IS THE rom-com taking its last few gasps before giving itself up to the great multiplex in the sky? After all, the genre is predicated upon the notion one person can pursue the other with a gesture of intent that’s outside the ordinary.

That’s why most of us have enjoyed Love Actually’s Hugh Grant knocking on endless doors, or Meg Ryan chasing Tom Hanks across America in Sleepless.

Yes, rom-coms aren’t real stories, but they’re inspired by, and they reflect the mad romantic gesture so many of us would love to be capable of. This week however, a real-life rom-com moment has come in for sharp criticism. The story features entrepreneur Justin McLeod, an American who has set up the no-swiping dating app Hinge, which aims to add sincerity – rather than a quest for sex – to the mix by focusing on personal detail. So far so good.

Yet, when McLeod explained why he came up with the business success story, it didn’t play well. Back in his college days, the app designer was in love with a “wonderful woman”, Kate, but he blew it thanks to a drug/alcohol dependence. Fast forward four years, and clean and sober he wrote to his ex with a view to a meeting. But she had a new boyfriend. He was “heartbroken” although his quest to find “someone as great as Kate” helped him create Hinge.

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Fast forward another four years and when Hinge was being launched in London McLeod emailed his ex to invite her to the launch. But Kate was now living in Switzerland, and engaged, although she said she could make time for a phone call. However, McLeod brushed that off, bought a ticket for Zurich, and a text later they were sipping latte in a quiet café.

A Hollywood-style romantic move – or caveman antics? Journalist Hattie Crissel’s reaction to this story highlights the opinion divide so prevalent in the male-female relationship scripts running these days, which all have a #Metoo subplot running through them. “Hearing this,” she says, “I can’t help but think that one woman’s romance might have been another woman’s stalking behaviour.”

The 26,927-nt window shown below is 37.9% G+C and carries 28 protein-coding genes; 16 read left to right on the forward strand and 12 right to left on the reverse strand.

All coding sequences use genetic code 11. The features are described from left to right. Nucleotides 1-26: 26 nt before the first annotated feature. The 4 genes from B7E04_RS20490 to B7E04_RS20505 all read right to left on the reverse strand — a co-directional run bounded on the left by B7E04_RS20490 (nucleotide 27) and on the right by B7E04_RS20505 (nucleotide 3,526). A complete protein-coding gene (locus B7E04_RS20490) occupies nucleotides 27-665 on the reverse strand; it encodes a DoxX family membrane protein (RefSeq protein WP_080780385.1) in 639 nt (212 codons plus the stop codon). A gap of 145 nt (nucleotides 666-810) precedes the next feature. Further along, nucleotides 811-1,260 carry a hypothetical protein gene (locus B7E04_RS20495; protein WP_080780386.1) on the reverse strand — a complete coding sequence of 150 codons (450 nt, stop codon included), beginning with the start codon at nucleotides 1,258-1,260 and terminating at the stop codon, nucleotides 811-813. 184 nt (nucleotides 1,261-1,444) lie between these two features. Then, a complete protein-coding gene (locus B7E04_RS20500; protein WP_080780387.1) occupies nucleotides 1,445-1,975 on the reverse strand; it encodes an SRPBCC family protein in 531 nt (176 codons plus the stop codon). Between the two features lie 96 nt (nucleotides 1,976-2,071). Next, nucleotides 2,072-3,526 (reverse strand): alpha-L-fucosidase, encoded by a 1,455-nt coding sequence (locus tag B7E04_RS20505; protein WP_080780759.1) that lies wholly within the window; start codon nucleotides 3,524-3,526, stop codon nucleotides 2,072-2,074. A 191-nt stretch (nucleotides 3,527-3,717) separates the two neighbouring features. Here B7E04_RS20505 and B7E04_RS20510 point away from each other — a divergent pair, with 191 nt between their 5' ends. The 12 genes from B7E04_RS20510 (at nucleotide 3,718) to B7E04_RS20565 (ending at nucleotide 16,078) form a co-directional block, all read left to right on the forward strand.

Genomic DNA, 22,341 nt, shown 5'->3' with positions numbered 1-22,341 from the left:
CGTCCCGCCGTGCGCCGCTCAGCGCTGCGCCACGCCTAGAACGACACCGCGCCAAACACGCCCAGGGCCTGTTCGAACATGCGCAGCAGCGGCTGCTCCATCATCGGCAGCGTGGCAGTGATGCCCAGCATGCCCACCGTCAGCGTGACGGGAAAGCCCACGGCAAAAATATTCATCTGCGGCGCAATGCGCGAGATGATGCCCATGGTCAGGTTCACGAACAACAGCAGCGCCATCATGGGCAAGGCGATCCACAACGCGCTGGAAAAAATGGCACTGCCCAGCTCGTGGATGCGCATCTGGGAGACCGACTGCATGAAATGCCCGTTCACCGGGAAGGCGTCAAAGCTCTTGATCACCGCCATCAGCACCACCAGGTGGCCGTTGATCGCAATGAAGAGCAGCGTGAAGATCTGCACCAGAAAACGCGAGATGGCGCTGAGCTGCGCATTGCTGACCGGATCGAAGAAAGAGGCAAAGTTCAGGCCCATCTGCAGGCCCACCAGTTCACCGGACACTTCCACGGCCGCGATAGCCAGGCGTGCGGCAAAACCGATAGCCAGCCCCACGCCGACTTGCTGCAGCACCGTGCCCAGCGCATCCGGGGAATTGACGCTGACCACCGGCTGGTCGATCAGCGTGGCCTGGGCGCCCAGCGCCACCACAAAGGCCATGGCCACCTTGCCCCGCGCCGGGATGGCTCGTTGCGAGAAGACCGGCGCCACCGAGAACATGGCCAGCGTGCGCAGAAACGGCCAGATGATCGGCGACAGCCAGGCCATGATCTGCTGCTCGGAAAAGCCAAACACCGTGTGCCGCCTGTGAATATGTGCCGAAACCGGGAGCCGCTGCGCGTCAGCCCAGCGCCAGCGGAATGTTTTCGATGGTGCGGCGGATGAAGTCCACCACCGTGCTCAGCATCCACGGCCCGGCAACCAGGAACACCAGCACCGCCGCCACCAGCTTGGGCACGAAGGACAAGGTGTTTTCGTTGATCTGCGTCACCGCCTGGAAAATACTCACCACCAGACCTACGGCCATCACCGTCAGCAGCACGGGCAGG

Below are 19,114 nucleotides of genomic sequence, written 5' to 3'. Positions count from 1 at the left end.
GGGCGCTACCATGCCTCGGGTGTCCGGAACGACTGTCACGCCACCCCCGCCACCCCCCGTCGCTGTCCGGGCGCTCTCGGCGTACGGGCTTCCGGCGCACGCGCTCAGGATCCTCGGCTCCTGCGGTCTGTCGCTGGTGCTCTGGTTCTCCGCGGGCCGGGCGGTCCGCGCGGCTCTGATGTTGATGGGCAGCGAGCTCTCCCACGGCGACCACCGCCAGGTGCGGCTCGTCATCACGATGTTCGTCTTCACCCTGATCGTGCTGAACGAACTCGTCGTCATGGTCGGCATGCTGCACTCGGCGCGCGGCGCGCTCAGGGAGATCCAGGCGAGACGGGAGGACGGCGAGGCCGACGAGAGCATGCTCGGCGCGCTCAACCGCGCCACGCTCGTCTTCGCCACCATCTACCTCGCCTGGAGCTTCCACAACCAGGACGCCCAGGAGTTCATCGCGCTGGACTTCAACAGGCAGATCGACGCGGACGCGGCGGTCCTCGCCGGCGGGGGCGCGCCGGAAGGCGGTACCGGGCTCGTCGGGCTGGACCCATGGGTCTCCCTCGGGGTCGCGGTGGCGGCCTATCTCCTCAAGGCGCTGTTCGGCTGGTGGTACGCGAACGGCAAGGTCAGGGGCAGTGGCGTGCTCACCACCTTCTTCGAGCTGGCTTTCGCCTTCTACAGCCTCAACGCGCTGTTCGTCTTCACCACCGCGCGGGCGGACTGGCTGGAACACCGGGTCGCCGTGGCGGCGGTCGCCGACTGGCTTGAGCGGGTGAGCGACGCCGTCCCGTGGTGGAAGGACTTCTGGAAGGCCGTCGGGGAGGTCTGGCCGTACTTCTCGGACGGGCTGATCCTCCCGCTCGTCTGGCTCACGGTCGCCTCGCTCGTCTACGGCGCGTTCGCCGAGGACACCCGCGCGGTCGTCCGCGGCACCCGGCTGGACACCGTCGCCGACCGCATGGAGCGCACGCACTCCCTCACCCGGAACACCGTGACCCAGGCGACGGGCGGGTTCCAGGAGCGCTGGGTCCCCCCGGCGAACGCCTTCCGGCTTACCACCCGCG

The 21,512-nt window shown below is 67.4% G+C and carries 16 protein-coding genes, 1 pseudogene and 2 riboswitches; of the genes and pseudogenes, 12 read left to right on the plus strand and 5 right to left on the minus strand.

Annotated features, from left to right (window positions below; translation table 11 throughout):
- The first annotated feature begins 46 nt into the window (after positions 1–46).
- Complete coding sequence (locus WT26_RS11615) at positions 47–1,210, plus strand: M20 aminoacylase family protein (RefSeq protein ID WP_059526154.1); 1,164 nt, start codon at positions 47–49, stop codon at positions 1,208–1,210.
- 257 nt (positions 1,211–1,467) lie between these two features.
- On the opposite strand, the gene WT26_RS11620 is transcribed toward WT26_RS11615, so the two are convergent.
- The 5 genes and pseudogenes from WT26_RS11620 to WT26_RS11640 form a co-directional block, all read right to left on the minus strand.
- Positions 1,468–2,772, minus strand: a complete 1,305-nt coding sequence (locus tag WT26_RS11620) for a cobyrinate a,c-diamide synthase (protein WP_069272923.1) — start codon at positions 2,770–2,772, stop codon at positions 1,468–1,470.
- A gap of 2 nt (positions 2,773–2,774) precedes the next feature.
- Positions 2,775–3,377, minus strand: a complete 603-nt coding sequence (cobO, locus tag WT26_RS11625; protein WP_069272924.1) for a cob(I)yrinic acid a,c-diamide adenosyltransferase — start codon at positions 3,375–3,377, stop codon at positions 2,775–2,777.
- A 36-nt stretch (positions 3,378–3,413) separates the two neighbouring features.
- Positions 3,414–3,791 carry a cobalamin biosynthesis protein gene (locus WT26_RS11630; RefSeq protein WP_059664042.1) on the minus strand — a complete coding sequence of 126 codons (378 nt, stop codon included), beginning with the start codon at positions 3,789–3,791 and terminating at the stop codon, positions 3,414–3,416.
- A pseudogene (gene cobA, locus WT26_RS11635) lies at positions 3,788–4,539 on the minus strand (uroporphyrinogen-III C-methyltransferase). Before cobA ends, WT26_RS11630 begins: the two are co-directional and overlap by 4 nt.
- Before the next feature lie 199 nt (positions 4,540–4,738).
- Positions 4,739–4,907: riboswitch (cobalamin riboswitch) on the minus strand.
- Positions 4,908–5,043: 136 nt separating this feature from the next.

Is it stalking? Isn’t love about impulse? What about Nora Ephron’s great line in When Harry Met Sally? “When you realise you want to spend the rest of your life with somebody, you want the rest of your life to start as soon as possible.” Wasn’t Ephron right? Shouldn’t someone be encouraged to take the chance, even if rejection seems likely, as Liam Neeson told his schoolboy son in Love Actually.

Now, don’t for a minute think this to be a covert endorsement for sex pests to go in pursuit of women. Don’t for a second think this to be in accord with any form of harassment, or even making females feel uncomfortable. That is entirely wrong. But it’s also wrong to write off romantic gesturers as potential stalkers. When Love Actually’s Andrew Lincoln held up the cards of declaration, and failed to woo Keira Knightley, he had the sense to walk away, as most men would.

Yet, in our confused, divided, conflicted society, the tendency is to condemn too quickly. It wasn’t too long ago we heard of the coffee shop employee who wrote his phone number on the lid and gave it to the female customer he fancied. And was sacked.

“What is dismaying about current trends is the tendency to return women to delicate, Victorian damsels who reach for the smelling salts if they hear a lewd joke,” says writer and feminism explorer Mary Kenny. “What next – chaperones?”

She’s right. We’re looking at the world of relationships through opera glasses; and what we see is either the cold dating site, swipe right for a s**g image in which both sides are complicit - or else a cold stark view depicting men as arrogant sex hunters.

It made me reflect on past behaviour; years ago, I got on a bus to London and it was almost empty. One attractive female however wearing a bright yellow kagoule and seemingly happy in her own skin sat alone on the back seat. I walked the length of the coach, looked at the space next to her and said “Is this seat taken?” She grinned. We dated for a year. But in the modern world would I be Tweeted as an aspiring reprobate?

Yet, there is reasoned thought out there. More recently on holiday, three young women talked of how they would be uncomfortable if in a bar with friends, they were chatted up by a man. It would mean they were “objectified, reduced to pick-up status and their personal space violated”. But what if he were fanciable? I wondered. They offered a collective grin which indicated their initial thoughts would be revised.

Yes, we all know the spotlight has to shine on those who use power to intimidate. But at the same time, women shouldn’t be too quick to cast all women in the role of delicate wallflowers.

So let’s work on the new rules of engagement. And when a bloke jumps on a plane to Zurich in the hope of coffee and a chat let's believe it’s his heart working hard – not harassment.

Incidentally, the story had a happy ending. The plane ticket gesture paid off and Hinge man McLeod married the love of his life. Martin Compston should play him in a movie.